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ADHD

17 March 2019

Parents, don't be so quick to jump to an ADHD diagnosis

The key to determining if your child has ADHD is the consistent demonstration of at least six specific traits for a minimum of six months - so parents shouldn't be too quick to get their child checked for ADHD, a child expert says

A growing number of US children are being diagnosed with attention-deficit/hyperactivity disorder.

But parents shouldn't be too quick to get their child checked for ADHD, a child expert says.

"The key to determining if your child has the disorder is the consistent demonstration of at least six specific traits for a minimum of six months, and in two settings such as at home and at school," said Ronald Brown.

"Also, the traits must be impairing how your child functions, and cause him or her to fall behind the normal development for his or her age," he added.

Brown is dean of the University of Nevada, Las Vegas' School of Allied Health Sciences.

People with ADHD have a number of traits within three main symptom categories: inattention, hyperactivity and impulsivity.

"Some people have problems within one of the groups and others exhibit characteristics within two or three," Brown said.

Traits within the inattention symptom group may include: disorganisation; difficulty paying attention to details and a tendency to make careless mistakes; trouble staying on topic while talking, not listening to others, not following social rules; being easily distracted by things such as unimportant noises usually ignored by others.

Traits within the hyperactivity symptom group may include: fidgeting and squirming when seated; getting up frequently to walk or run around; running or climbing frequently at inappropriate times; and having trouble playing quietly.

Traits within the impulsivity symptom group may include: having a hard time waiting for a turn; blurting out answers before someone finishes asking a question; frequently interrupting or intruding on others; starting conversations at inappropriate times.

"Many of these symptoms happen from time to time in all youngsters, and sometimes among adults," Brown said in a university news release.

"The difference between an active, imaginative child and one diagnosed with ADHD is functional impairment. Those with the disorder may have consistently poor academic performance, trouble interacting with peers and friends, and even challenges at home," he explained.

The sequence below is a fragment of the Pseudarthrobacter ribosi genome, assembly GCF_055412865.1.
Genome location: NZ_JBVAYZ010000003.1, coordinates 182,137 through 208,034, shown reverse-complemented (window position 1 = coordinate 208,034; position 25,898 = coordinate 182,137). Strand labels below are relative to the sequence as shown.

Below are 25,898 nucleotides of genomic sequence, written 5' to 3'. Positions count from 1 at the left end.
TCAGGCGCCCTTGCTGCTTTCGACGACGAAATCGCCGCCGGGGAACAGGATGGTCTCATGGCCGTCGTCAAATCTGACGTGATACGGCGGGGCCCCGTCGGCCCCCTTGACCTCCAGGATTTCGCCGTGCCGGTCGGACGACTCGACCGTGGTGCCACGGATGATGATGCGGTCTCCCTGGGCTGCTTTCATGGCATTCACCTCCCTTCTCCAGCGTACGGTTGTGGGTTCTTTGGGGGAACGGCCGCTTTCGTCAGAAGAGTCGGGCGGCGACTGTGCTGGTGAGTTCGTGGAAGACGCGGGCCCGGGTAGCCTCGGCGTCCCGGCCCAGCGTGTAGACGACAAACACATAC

Among American kids aged 4 to 17, there was a 42% increase in ADHD diagnoses between 2003 and 2011, according to the US Centers for Disease Control and Prevention.

Image credit: iStock

 

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ADHD Expert

Dr Renata Schoeman has been in full-time private practice as a general psychiatrist (child, adolescent and adult psychiatry) since 2008, currently based in Oude Westhof (Bellville). Renata also holds appointments as senior lecturer in Leadership (USB) and as a virtual faculty member of USB Executive Development’s Neuroleadership programme. She serves on the advisory boards of various pharmaceutical companies, as a director of the Psychiatric Management Group (PsychMG) and is the co-convenor of the South African Society of Psychiatrist (SASOP) special interest group for adult ADHD, and co-founder of the Goldilocks and The Bear Foundation (www.gb4adhd.co.za) She is passionate about corporate mental health awareness and uses her neuroscience background to assist leaders in equipping them to become balanced, healthy and dynamic leaders that take their own and their team’s emotional, intellectual, social health and physical needs into account. Renata is academically active and enjoys research and collaborative work, has published in many peer-reviewed journals, and has presented at local and international congresses. She is regularly invited to present at conferences and to engage with the media. During her post-graduate studies, she trained at Harvard, Boston in neurocognition and neuroimaging. Her awards include, amongst others, the Young Minds in Psychiatry award from the American Psychiatric Association, the Discovery Foundation Fellowship award, a Thuthuka award from the NRF, and a MRC Fellowship. She also received the Top MBA student award and the Director’s award from USB for 2015. She was a finalist for the Businesswomen’s Association of South Africa’s Businesswoman of the Year Award for 2016, and received the Excellence in Media Work award from SASOP during 2016.

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